The Use of a Steering Shaping Function to Improve Human Performance in By-Wire Vehicles

Report No. ARL-TR-4387
Authors: Susan G. Hill, Jason S. Metcalfe, and Kaleb McDowell
Date/Pages: March 2008; 35 pages
Abstract: The U.S. Army is examining evolutionary concepts for the command and control of military vehicles. Currently, there is a performance issue regarding vehicle control at higher speeds for some indirect vision, by-wire tactical vehicles. By-wire vehicles are those in which mechanical links between the driver and control devices are replaced by electronic or computerized signals. Specifically, an operators ability to maintain reliable control of by-wire military vehicles while driving appears to be progressively compromised as vehicle speed increases. Several factors have been identified as possible sources of this difficulty, including lags in the system control loop, characteristics of the steering interface (such as its shaping function or lack of force feedback), inadequate visual display, and physical effects of vehicle motion on the operator (McDowell et al., 2007a). This report is a review of the current state of knowledge regarding the steering shaping function, which specifies the dynamic spatial relationship between steering input from the driver and vehicle heading direction. The overall goal of the review is to identify design parameters critical to improving current by-wire implementation in military tactical vehicles, thereby identifying design elements to optimize human-vehicle system performance for secure mobile operations. Through a review of general automotive literature related to variable gear ratio steering systems as well as steer-by-wire design and implementation, three main factors affecting steering control were identified. The primary factors of influence that were reviewed included the overall range of motion (throw) of the steering device, the steering shaping function, and modifications of the shaping function because of vehicle motion characteristics. In addition, variations in performance were observed to be a consequence of dynamic characteristics of the operator and the vehicle and most importantly, the interaction between the operator and the vehicle. This review concludes that the shaping function is a central influence over system performance, and further, it is apparent that no single shaping function will suffice across all driving scenarios. Owing to noteworthy driver performance issues at higher vehicle speeds (particularly with nonstandard steering devices, such as joysticks), a call is made for further research to extend the current understanding of steering control. Specifically, we suggest that the achievement of optimal steering characteristics will most likely come with a greater understanding of the dynamic variations needed within shaping functions in order to accommodate different vehicle, task, and operator characteristics.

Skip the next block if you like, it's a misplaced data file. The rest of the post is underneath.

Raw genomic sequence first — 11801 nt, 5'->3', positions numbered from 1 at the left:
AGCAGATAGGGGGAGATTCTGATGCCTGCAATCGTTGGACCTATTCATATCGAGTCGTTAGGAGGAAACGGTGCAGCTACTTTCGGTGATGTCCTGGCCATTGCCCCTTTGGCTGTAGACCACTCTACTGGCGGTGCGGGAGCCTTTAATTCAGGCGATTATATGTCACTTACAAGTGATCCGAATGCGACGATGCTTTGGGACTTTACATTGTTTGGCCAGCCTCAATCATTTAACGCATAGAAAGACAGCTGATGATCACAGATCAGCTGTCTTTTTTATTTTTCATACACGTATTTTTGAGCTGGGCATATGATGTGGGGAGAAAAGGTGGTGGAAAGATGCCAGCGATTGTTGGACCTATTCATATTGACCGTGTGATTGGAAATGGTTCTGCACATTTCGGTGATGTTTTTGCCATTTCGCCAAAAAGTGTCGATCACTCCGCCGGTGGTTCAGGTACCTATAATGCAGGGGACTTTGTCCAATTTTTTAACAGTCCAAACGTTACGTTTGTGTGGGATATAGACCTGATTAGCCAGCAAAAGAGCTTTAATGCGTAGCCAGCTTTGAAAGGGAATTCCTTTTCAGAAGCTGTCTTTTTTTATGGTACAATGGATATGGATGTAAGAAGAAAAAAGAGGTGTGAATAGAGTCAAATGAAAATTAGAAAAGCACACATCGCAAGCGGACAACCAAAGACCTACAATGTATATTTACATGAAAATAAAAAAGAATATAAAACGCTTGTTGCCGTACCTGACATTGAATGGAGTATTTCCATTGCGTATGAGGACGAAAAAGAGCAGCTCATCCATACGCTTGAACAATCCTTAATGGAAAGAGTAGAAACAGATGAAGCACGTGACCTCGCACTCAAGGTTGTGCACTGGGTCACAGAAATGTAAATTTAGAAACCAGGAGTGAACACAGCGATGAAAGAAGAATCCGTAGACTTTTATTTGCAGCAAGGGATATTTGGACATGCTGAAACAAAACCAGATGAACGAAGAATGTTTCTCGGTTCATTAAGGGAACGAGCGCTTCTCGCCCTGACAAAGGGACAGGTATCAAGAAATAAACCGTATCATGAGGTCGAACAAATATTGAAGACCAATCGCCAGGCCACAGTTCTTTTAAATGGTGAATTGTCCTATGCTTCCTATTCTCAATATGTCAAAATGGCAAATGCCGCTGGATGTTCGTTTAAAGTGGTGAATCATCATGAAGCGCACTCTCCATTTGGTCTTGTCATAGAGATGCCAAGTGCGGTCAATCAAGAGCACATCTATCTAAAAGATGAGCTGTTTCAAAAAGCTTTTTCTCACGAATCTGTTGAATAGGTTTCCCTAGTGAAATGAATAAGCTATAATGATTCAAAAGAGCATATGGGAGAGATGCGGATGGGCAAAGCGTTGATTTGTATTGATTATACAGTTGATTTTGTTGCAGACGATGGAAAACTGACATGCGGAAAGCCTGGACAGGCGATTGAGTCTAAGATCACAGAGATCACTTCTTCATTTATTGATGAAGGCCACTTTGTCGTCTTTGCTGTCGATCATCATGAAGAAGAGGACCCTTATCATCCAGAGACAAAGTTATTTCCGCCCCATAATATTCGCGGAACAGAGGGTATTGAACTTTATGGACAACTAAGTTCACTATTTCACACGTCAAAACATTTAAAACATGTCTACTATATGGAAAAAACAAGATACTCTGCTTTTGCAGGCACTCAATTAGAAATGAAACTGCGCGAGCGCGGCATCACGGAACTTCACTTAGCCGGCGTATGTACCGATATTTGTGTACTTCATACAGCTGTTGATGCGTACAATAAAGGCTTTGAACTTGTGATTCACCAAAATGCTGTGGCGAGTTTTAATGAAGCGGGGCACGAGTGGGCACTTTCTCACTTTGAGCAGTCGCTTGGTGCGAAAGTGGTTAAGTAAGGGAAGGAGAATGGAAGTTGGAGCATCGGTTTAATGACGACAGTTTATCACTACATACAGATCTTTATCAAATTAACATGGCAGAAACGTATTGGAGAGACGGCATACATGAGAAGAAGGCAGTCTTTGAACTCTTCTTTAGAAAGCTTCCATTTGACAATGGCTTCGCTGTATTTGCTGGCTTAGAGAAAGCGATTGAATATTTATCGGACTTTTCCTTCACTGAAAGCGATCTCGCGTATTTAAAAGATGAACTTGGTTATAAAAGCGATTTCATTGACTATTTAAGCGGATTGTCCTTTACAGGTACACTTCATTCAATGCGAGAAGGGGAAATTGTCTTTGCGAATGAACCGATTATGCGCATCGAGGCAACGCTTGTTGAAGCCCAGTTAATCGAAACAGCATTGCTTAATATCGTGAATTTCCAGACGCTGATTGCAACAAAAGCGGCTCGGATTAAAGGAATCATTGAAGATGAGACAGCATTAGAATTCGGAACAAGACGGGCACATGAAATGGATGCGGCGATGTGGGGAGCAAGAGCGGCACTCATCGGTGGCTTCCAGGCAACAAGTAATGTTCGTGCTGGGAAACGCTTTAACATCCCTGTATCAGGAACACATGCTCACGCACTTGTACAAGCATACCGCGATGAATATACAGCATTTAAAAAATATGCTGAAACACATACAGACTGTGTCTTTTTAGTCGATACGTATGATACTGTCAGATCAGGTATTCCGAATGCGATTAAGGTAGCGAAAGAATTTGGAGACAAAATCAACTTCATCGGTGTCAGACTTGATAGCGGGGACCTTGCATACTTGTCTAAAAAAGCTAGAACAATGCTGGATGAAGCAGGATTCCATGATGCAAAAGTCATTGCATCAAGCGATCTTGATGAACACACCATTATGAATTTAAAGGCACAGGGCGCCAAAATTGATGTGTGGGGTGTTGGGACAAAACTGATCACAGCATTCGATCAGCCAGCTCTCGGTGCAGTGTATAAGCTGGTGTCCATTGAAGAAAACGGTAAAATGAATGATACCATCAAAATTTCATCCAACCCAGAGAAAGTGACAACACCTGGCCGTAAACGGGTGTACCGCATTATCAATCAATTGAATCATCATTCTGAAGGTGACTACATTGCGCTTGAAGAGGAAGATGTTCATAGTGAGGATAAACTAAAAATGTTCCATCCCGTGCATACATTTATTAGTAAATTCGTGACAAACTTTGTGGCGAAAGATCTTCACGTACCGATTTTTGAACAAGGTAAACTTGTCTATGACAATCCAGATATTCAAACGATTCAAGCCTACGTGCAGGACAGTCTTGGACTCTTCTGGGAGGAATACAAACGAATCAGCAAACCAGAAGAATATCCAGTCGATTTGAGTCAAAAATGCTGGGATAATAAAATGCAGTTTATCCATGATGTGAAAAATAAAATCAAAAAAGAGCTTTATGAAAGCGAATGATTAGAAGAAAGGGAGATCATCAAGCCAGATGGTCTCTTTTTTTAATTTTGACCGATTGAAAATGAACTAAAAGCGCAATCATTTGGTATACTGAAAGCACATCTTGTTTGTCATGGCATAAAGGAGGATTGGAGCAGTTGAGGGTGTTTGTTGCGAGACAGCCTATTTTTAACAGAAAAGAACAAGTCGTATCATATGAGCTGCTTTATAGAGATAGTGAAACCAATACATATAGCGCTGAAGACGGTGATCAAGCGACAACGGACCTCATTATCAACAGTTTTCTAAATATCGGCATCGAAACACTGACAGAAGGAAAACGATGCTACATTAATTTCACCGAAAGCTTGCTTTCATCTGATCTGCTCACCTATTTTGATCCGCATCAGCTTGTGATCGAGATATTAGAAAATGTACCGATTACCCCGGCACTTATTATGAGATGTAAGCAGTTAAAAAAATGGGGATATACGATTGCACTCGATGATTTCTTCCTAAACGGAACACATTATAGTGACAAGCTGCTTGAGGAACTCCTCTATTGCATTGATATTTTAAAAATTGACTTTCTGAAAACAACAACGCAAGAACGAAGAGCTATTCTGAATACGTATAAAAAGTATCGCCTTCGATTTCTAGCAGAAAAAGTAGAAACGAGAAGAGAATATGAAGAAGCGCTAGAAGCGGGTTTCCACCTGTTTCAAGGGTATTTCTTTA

Distribution: Approved for public release
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Last Update / Reviewed: March 1, 2008